Appeal from order of Court of Common Pleas of Dauphin County, No. 197 Commonwealth Docket, 1965, in case of Commonwealth of Pennsylvania v. Agway, Inc.
Richard H. Kutz, Deputy Attorney General, with him Edward Friedman, Counsel General, and William C. Sennett, Attorney General, for Commonwealth, appellant.
Richard C. Fox, with him McNees, Wallace & Nurick, for appellee.
Ervin, P. J., Wright, Watkins, Montgomery, Jacobs, Hoffman, and Spaulding, JJ. Opinion by Jacobs, J. Concurring Opinion by Wright, J.
[ 210 Pa. Super. Page 151]
The Commonwealth of Pennsylvania brought this suit in trespass to recover damages for the value of fish killed as a result of pollution of the South Branch of French Creek and French Creek near Union City. The complaint alleged that the discharge of certain chemicals into the creek caused the death of some 12,000 fish and 60,000 minnows, all such fish being in a state of freedom in the inland waters of the Commonwealth.
[ 210 Pa. Super. Page 152]
The court below dismissed the complaint on the grounds that the Commonwealth did not have a property interest in such ferae naturae that would support a suit in trespass for damages, and that the exclusive remedy for the Commonwealth was the penal provisions of The Fish Law of 1959, Act of December 15, 1959, P. L. 1779, as amended, 30 P.S. § 1 et seq.*fn1
The controlling question in this case is whether the Commonwealth has a property interest in fish in a state of freedom, the invasion of which will support an action in trespass for monetary damages. We agree with the court below that the Commonwealth has no such property interest and affirm the dismissal of the complaint.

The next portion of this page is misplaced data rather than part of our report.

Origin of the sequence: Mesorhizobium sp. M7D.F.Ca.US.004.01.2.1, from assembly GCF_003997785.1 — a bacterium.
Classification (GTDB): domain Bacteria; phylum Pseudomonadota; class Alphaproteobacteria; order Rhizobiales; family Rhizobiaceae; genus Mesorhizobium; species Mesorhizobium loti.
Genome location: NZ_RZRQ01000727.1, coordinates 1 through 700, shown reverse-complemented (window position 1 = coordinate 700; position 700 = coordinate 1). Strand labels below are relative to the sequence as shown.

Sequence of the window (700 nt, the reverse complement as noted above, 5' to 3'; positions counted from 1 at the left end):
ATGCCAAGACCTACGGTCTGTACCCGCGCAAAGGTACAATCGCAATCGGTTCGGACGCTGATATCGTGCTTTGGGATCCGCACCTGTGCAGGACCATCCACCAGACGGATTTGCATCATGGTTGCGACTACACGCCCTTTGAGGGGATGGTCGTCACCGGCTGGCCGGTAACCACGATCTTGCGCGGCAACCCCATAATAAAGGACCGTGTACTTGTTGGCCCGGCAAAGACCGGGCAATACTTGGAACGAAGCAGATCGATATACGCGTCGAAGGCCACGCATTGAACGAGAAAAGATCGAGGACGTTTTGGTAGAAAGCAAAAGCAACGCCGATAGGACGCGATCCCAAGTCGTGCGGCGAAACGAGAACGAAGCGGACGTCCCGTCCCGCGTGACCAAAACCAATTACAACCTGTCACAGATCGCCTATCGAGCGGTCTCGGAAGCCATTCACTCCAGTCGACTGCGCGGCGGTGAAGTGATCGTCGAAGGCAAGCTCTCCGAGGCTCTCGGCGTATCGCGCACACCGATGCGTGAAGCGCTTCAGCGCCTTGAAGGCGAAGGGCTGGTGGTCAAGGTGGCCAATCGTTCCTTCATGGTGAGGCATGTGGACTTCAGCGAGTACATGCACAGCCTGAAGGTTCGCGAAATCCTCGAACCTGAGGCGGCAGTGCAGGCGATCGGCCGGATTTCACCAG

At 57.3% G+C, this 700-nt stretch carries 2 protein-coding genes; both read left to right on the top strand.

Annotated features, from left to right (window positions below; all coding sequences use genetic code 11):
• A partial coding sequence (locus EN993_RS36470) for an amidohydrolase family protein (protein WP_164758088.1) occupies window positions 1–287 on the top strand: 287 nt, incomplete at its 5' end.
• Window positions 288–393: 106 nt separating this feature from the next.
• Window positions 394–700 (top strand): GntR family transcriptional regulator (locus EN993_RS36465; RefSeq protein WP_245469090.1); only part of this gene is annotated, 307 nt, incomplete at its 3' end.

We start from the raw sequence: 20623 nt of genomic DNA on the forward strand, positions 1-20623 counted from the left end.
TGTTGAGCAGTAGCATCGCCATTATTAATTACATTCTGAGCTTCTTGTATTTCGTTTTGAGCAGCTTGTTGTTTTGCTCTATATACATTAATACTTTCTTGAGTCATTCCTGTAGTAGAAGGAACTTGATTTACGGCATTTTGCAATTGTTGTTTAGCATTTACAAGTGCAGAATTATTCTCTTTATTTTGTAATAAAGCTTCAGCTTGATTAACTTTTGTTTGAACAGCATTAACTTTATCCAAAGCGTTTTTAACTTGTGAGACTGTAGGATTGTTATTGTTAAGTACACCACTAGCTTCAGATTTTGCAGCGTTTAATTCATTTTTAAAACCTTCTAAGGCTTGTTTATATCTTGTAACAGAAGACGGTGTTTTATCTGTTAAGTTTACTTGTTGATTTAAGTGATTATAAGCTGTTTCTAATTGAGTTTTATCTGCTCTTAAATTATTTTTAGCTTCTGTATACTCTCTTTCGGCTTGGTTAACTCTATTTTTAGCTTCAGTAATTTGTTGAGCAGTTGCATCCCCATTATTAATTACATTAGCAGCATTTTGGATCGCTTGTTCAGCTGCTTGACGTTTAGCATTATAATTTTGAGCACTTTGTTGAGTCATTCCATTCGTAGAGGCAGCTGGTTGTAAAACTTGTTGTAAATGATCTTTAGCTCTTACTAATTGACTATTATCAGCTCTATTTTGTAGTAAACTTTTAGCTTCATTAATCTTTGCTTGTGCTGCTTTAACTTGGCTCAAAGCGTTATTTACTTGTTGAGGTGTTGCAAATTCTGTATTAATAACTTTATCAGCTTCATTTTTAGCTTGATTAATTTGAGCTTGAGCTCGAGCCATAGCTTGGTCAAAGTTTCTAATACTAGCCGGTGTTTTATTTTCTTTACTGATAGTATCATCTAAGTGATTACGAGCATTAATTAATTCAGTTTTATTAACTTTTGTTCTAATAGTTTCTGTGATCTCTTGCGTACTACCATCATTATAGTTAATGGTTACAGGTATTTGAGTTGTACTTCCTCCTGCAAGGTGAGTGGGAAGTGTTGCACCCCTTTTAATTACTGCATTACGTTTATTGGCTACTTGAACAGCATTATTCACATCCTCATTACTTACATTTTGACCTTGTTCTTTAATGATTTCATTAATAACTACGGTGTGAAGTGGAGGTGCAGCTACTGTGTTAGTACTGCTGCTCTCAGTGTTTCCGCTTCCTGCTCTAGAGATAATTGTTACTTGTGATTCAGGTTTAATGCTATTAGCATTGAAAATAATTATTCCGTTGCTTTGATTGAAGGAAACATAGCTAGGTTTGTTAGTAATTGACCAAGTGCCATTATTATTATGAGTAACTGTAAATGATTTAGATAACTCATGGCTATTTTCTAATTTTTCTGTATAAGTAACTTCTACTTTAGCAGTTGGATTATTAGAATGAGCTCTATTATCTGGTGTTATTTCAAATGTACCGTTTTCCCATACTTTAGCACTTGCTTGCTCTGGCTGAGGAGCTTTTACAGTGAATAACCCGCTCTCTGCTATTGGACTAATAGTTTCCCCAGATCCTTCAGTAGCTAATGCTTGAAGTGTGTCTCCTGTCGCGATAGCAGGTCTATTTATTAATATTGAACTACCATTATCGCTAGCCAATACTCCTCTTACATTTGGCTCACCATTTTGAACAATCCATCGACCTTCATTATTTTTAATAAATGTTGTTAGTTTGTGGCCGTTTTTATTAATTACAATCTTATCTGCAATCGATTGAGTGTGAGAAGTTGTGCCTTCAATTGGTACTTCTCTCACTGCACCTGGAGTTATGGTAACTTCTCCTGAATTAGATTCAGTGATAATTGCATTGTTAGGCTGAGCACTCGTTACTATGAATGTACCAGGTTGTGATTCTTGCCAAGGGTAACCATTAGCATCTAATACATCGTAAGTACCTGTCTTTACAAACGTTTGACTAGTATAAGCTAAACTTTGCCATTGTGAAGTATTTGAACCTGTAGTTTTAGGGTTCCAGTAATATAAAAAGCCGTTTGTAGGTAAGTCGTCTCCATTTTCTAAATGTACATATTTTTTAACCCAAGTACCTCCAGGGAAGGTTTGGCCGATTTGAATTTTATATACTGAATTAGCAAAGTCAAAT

[ 210 Pa. Super. Page 153]
Fish running wild in the streams of a state or nation are ferae naturae. 2 Blackstone, Commentaries 403. They are not the subject of property until they are reduced to possession, Wallis v. Mease, 3 Binney 546 (1811), and, if alive, property in them exists only so long as possession continues. See, e.g., Mullett v. Page 153} Bradley, 24 Misc. 695, 53 N.Y.S. 781 (1898); Reese v. Hughes, 144 Miss. 304, 109 So. 731 (1926); James v. Wood, 82 Me. 173, 19 A. 160 (1889); Young v. Hichens, 1 Dav. & Mer. 592, 6 Q.B. 606 (1844). The Commonwealth does not allege a property interest by way of possession of the fish. Instead, it admits the fish were in a state of freedom in Pennsylvania waters, but asserts that it has a property interest either as sovereign or proprietor in all wild game and fish in the Commonwealth sufficient to allow its recovery of damages.
Neither this court nor the court below nor the Commonwealth has discovered any case which has held that a state has such a property interest in wild game and fish that it could be the subject of a tortious invasion. To support its position the Commonwealth relies on cases involving the validity of regulatory measures enacted by states to preserve and protect wild game, and argues that since such cases refer to wild game as the property of the state, it follows that the state also "owns" wild game for purposes of a suit in trespass.
Game and fish in a wild state often have been described as the property of the state, but an examination of the cases demonstrates that the interest of the state is that of a sovereign, not an owner. Thus in Commonwealth v. Papsone, 44 Pa. Superior Ct. 128 (1910), aff'd, 231 Pa. 46, 79 A. 928, 232 U.S. 138, 34 S. Ct. 281, 58 L. ed. 539 (1914), although this court referred to wild animals as the property of the sovereign, the case itself involved only the validity of hunting regulations and the holding was based solely ...